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Home Overlooking Crane Lake on Hilltop Road with in walking distance to the public landing. Must see 2 bedroom cabin. Attached garage has drive through access to the back yard and the guest cabin has a private bathroom. Crane Lake is a jumping off point for Voyageurs National Park and the Boundary Waters Canoe Area.
According to the DNR
Crane Lake is a 3,088 acre lake, located near the border of Minnesota and the Province of Ontario. Crane Lake is part of the Namakan Reservoir, which also includes Kabetogama, Little Vermilion, Namakan, and Sand Point lakes. There is no road access to several of the conjoining lakes, thus anglers often gain access to these lakes by boat travel from road access points located on Crane lake.
Eleven species were present in the 2011 gill netting population assessment on Crane Lake. Crane is managed primarily for its walleye fishery and walleye was the most common gamefish in the catch contributing over 45% by number and 49% by weight of the total gamefish catch.
Walleye gill-net abundance in 2011 was 12.58 fish/set, which is better than 75% of lakes in a similar lake class throughout the state. This is also a similar catch rate to the last three sampling efforts which took place in 2006, 2002, and 1999. Walleye between 4.6 and 21.7 inches were captured with an average of 13.2 inches. Walleye growth in Crane lake is extremely slow when compared to other lakes in the area, with a 4 year old fish being on average 10.8 inches long. Thirteen age groups were present ranging from zero to thirteen years with a mean of 3.67 years. The 2006 year class was the strongest sampled and contributed nearly 28% of the total catch.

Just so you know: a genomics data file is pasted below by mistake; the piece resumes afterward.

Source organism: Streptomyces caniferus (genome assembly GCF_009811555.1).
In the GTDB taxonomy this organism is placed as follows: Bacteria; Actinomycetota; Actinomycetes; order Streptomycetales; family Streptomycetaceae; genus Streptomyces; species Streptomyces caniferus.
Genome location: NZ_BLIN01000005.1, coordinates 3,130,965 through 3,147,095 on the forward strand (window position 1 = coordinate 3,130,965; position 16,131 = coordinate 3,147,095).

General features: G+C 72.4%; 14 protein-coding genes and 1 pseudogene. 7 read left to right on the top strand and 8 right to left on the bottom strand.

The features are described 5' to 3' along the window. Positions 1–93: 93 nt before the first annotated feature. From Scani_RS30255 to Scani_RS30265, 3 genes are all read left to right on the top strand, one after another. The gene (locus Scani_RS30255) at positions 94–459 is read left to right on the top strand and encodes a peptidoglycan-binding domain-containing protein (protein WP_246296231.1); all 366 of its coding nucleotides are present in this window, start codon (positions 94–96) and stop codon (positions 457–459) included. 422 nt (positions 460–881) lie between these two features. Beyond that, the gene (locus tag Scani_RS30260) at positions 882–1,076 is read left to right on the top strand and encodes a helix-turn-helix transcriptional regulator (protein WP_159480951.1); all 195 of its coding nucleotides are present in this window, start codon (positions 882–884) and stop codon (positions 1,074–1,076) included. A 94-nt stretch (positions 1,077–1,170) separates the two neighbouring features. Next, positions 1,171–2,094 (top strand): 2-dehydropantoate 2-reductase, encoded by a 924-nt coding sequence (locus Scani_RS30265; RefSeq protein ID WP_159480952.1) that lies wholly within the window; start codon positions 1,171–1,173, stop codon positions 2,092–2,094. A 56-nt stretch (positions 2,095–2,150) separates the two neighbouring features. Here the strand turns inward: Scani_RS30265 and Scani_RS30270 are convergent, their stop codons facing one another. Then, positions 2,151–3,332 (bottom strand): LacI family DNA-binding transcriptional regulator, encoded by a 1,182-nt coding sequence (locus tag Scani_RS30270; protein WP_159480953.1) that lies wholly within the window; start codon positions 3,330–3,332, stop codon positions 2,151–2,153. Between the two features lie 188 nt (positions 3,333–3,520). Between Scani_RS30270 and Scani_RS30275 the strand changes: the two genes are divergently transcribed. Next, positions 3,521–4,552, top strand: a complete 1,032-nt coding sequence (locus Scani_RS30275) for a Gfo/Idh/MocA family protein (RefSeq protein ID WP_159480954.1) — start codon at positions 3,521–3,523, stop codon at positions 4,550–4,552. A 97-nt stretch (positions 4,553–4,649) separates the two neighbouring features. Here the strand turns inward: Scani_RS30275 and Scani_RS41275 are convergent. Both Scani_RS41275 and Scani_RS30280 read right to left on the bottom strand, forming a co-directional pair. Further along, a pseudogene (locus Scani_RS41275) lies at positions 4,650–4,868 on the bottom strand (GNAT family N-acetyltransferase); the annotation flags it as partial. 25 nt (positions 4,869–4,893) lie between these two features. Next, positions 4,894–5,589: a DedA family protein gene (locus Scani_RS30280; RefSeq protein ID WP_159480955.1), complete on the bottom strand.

The northern pike gill-net abundance of 2.83 fish/set is right on par with the three previous surveys which average 2.95 and is above 50% of other similar lakes in the state. The lengths ranged from 18.4 to 33.9 inches with a mean length of 23.0 inches. Northern pike contributed over 28% of the total fish yield in gill nets and had a mean weight of 2.68 lbs/fish. There is 7 year classes represented ranging from 2 to 8 years of age. Growth was also slow when compared to other lakes in the area.
The sauger gill-net abundance of 2.17 fish/set was comparable to abundance in each of the three previous investigations. Average weight (0.40 lbs) was below 25% of similar lakes throughout the state. Lengths ranged from 5.9-13.9 inches with a mean of 10.6 inches. Like walleye and pike, the growth rates for sauger were also slow.
The black crappie gill-net abundance of 1.58 fish/set was the second highest catch rate on record for Crane lake and was above 75% of similar lakes. Crappie lengths ranged from 4.3 to 12.4 inches with a mean of 10.1 inches and an average weight of 0.70 pounds.
The yellow perch gill-net abundance of 8.58 fish/set was similar to the three previous surveys (7.43 in 2006, 7.42 in 2002, and 9.92 in 1999). The average perch length was 6.8 inches with a maximum length of 9.4 inches. Five year classes were represented with ages ranging from 3 to 7 years. Age-3 fish represented just over 47% of the total sample. Perch growth is also very slow when compared to other lakes in the area.
Other species captured in the 2011 gill-net investigation included cisco, lake whitefish, rock bass, silver lamprey, silver redhorse, and white sucker.